Unfortunately, there is no simple answer to the question, “How many credit cards is too many?”
The answer depends on your financial situation and how you manage your spending.
We all know the temptations of more credit cards. They seemingly offer endless opportunities to buy whatever your heart desires: yet another pair of Air Force 1’s, a sweet new Bluetooth speaker, a delicious $8 breakfast smoothie, etc.
Once the monthly statement comes along, it's pretty common to feel regret. Especially if you’ve let a few nights out with friends get away from you.
However, just because credit cards may tempt you to spend irresponsibly does NOT necessarily mean you must avoid having multiple of them at all costs.
On that note, let’s take a close look at the pros and cons of adding another credit card to your wallet. We promise to keep it simple:
Pros of Having Multiple Credit Cards
Why would one want to juggle having multiple credit cards? Let’s run through some common reasoning.
Rewards to Earn
Credit card companies LOVE giving rewards to people who sign up for their services.
These rewards fall into so many different categories that picking the best one can feel like trying to find a movie among the seemingly endless options on Netflix.
Popular examples of credit card words programs include:
- Cash Back Rewards
- Travel Rewards
- Grocery Rewards
- Dining Rewards
- Gas Rewards
- Airline Rewards
While rewards of any kind are definitely enticing, it isn’t worth opening more credit cards than you handle.
Lower Credit Utilization Ratio
In simple terms, your credit utilization ratio is the amount of revolving credit you use divided by the amount you have available. Many credit experts recommend keeping your credit utilization ratio below 30%.
For example, if your sole credit card has a credit limit of $3,000, and you rack up $2,700/month in purchases, your credit utilization ratio on that card is very high – 90%.
Even if you pay the monthly balance on time, a high ratio will inevitably hurt your credit score.
However, If you sign up for another credit card and use it to spread out your payments, it may be easier to keep your credit utilization rate lower on each card, boosting your credit score.
“Just in Case” Cards
Many of us have lost a credit card or had one stolen. It can be a miserable experience that ruins a day or, even worse, a special occasion, trip, etc.
Some financial advisors recommend having two credit cards for precisely these situations.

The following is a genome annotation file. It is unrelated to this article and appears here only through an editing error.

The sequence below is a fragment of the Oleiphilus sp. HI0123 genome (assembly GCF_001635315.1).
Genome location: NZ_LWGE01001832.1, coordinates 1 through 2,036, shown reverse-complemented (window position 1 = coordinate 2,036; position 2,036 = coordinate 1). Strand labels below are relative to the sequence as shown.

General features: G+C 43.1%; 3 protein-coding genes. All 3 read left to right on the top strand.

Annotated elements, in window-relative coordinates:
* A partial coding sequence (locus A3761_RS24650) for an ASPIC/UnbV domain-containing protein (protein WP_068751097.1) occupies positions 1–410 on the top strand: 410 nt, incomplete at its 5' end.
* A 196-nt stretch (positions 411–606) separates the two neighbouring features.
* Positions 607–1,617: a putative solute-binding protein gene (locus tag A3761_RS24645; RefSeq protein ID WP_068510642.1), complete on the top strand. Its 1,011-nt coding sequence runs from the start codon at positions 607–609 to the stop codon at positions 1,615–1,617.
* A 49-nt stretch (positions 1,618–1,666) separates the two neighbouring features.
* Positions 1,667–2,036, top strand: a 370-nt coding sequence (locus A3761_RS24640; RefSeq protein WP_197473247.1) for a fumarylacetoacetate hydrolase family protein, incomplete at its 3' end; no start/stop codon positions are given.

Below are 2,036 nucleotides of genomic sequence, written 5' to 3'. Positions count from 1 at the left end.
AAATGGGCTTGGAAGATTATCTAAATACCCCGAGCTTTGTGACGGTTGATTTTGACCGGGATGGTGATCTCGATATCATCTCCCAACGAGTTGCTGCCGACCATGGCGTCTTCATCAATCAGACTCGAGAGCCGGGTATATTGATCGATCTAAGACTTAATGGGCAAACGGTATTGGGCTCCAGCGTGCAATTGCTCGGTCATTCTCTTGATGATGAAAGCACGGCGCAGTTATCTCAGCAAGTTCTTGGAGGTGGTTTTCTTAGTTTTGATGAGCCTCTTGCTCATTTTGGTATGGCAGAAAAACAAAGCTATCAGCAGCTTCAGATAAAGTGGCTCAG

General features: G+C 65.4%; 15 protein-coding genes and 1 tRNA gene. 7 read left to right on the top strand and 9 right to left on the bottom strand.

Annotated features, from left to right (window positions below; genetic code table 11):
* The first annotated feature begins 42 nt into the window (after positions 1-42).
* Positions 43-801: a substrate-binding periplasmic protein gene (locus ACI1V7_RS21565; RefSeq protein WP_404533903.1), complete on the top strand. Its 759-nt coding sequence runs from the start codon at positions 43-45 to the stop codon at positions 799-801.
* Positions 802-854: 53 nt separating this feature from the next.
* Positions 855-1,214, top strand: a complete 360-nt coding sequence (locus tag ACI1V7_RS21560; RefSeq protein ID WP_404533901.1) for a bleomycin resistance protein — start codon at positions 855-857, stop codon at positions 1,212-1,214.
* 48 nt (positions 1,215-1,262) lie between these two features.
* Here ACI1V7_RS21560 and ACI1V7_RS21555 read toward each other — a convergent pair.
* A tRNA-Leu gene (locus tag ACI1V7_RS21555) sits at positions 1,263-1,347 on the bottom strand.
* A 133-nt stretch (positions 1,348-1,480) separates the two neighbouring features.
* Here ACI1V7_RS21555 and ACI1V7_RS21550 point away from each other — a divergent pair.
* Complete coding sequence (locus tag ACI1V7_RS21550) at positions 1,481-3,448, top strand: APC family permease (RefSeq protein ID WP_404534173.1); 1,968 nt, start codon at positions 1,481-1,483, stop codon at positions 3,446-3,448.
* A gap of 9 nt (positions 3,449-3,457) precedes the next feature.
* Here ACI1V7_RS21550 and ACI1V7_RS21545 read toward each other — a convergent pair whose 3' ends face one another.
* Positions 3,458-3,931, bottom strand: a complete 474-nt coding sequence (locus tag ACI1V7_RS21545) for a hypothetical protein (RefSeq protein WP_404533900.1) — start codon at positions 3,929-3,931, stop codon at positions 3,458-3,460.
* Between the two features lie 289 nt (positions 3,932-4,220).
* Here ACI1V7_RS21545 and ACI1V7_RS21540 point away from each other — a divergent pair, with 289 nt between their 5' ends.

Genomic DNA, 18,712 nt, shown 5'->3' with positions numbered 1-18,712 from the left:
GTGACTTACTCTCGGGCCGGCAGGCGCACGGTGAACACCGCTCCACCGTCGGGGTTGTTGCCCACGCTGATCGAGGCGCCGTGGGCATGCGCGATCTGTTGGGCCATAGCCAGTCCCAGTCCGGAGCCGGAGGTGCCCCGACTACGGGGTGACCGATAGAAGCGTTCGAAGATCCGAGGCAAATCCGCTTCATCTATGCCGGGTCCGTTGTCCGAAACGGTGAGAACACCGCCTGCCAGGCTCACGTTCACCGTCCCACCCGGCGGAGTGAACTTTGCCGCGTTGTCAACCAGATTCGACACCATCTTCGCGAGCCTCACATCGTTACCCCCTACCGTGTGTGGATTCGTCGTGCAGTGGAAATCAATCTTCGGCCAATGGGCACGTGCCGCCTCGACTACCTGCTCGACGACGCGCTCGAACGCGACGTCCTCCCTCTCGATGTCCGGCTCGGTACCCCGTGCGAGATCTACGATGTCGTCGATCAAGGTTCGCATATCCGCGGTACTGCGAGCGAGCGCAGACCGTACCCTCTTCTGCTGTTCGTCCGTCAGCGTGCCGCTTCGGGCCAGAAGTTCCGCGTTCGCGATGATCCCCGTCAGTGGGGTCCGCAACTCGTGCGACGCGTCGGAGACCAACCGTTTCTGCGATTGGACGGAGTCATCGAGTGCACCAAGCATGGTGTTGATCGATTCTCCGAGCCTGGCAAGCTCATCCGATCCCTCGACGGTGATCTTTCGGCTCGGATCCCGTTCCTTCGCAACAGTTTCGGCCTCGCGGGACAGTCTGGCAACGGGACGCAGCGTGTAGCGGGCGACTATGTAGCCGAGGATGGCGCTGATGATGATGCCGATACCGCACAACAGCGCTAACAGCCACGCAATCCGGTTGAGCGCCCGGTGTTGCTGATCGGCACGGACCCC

Credit card companies sometimes take days to send you replacement cards, leaving you to make purchases with your debit card or even less reliable payment methods.
If you like the mindset of “better safe than sorry,” this might be a reason to get a second credit card if you only have one.
Cons of Having Multiple Credit Cards
The initial freedom of a credit card feels pretty euphoric, but if you get carried away, you can fall into dangerous territory.
This is an obvious one. The more credit cards you have, the more money you have (or think you have) to spend.
However, as we all know, every penny spent on a card must be paid back at some point – possibly with interest if you struggle to pay off your balance(s) at the end of the month.
Before adding a second or third credit card to your wallet, it’s a good idea to take an honest look at your spending habits.
If you don’t trust yourself to be responsible with the added spending power of another credit card, it might be best to stick with what you have for the time being.
Multiple Repayments to Manage
You'll have to make multiple monthly payments to keep your balances down if you borrow money on two, three, four, etc., credit cards.
Unfortunately, this is much more complicated than fulfilling backlogged Venmo requests, buying your friend the next round, or a simple “I owe you one.”
Many credit cards offer autopay options that automatically make your payment once your statement is posted. This option is great if your memory isn’t so hot; it takes the necessary money from your checking or savings account without you having to lift a finger.
However, this option only works if you can consistently, confidently guarantee that your account(s) will have the funds necessary to make each credit card payment.
If you cannot ensure this, you might want to think twice about adding to the number of credit cards in your wallet.
Negative Impacts on Your Credit Score
You already know that a solid credit score is essential to your financial well-being. It’s something worth passionately protecting – like an excellent parking spot, a fresh pair of sneakers, or your place in line for the bathroom at a concert.
So, does applying for a credit card hurt my credit score?
The answer, as you might guess, can be complicated:
Like we mentioned earlier, getting an additional credit card can sometimes heighten your credit score by reducing your total credit utilization ratio.
However, applying for too many credit cards at once can dramatically lower your credit score. This happens because other people try to bend the rules by signing up for lots of credit cards, enjoying “sign-up bonuses,” and then canceling after they reach the required spending amount.
To no one’s surprise, card issuers don’t like this practice and go to great lengths to prevent it.
Even if you follow the rules and pay on time consistently, signing up for additional credit cards can also make you seem like a risk to lenders. Picture the person who’s had a few-too-many drinks at the bar getting cut off by the bartender or temporarily banned from the establishment.
Pros of EXTRA
Instead of mindlessly signing up for another credit card, why not check out EXTRA, the first debit card that helps you build credit?